You spent years brokering potentials bank accounts. Mostly frat boys who needed to have their friendships bought for them, which meant that they not only had high income potential, but that they came from money as well. Most of them were too aggressive, most American boys—whether they came from money or not—were largely taught that the world was there for the taking, especially women. Women were toys, something meant to be roughly used for a night or two and then forgotten about. The only time you held onto them is if one of them got pregnant and refused to have it taken care of, or they were nothing more than eye candy, a perfect status symbol. You aspired towards status symbol, although most of them only wanted you as a toy. But that was true of all the girls in your sorority where most were more than happy to be nothing but toys until someone finally settled for you, or you battered them into sexual submission.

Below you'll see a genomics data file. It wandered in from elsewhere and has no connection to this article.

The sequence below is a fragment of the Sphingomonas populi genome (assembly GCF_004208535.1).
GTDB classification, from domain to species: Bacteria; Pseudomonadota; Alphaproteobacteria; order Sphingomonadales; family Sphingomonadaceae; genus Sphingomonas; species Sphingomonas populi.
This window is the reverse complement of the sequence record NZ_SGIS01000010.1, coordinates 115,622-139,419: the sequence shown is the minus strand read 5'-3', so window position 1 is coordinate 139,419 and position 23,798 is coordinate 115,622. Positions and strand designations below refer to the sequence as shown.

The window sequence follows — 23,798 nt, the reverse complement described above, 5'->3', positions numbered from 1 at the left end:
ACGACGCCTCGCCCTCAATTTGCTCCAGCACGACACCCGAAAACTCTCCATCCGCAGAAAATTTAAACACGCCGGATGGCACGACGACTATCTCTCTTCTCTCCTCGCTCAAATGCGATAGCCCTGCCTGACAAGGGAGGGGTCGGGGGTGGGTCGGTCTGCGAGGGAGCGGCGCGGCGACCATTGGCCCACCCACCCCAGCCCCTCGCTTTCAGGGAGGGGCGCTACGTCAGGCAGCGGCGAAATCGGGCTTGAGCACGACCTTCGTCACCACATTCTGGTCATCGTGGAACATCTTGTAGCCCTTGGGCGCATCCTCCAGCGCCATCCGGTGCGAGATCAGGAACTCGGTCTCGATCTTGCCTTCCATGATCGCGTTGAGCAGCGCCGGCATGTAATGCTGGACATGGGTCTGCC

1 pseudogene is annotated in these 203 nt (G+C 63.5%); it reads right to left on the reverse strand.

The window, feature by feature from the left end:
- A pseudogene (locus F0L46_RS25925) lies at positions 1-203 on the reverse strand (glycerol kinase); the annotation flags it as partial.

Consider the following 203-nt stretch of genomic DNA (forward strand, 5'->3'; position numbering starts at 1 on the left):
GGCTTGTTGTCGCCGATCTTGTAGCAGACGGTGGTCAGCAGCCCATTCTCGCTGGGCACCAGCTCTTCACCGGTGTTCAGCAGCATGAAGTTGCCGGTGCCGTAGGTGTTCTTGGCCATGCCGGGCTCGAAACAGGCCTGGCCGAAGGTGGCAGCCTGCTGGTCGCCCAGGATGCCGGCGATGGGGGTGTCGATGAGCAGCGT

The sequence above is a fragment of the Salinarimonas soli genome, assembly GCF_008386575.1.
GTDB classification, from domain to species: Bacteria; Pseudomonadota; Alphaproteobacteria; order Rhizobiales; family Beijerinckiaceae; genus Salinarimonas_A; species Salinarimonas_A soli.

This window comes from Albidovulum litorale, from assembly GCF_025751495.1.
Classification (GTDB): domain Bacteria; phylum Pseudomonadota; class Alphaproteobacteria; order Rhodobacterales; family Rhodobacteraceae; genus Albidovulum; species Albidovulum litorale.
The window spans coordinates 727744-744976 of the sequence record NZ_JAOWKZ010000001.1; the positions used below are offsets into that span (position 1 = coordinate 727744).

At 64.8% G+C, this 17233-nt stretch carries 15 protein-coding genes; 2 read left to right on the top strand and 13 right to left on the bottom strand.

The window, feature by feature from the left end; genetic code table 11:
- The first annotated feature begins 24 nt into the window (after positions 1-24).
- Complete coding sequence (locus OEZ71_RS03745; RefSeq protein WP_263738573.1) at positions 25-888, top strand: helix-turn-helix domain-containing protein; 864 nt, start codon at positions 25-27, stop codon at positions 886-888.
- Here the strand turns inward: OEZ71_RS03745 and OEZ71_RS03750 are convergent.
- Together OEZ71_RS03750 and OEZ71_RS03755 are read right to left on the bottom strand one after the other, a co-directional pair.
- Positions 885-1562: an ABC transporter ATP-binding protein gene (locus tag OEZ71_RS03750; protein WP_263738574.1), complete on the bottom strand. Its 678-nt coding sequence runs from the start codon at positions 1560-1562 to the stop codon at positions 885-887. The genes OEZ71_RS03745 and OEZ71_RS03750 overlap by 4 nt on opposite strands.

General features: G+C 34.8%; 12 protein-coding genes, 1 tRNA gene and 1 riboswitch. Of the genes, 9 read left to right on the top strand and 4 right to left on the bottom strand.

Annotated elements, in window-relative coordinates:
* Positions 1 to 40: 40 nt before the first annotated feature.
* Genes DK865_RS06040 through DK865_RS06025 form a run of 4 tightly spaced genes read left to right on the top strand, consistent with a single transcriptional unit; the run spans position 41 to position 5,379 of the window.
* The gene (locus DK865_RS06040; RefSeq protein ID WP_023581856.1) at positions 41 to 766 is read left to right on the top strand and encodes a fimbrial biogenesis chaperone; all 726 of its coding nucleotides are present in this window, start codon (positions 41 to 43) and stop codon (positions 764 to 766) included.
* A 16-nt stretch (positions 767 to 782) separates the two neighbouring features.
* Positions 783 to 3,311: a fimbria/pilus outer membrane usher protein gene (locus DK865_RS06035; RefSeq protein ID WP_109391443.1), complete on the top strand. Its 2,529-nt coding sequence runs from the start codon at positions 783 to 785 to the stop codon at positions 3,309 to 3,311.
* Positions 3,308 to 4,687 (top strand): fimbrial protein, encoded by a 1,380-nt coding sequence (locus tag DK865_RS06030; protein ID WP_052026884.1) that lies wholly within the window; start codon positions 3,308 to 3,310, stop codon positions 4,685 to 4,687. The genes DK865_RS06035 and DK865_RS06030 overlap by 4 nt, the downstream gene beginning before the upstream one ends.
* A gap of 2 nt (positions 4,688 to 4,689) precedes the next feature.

Not you.

You remained a virgin until you met and married your husband. This was not entirely your choosing, mind you. Your husband was, in a way, cut from the same cloth as you, except his was a far more righteous piece of cloth. He was Mormon, or as he preferred to be called, a member of the Church of Latter Day Saints.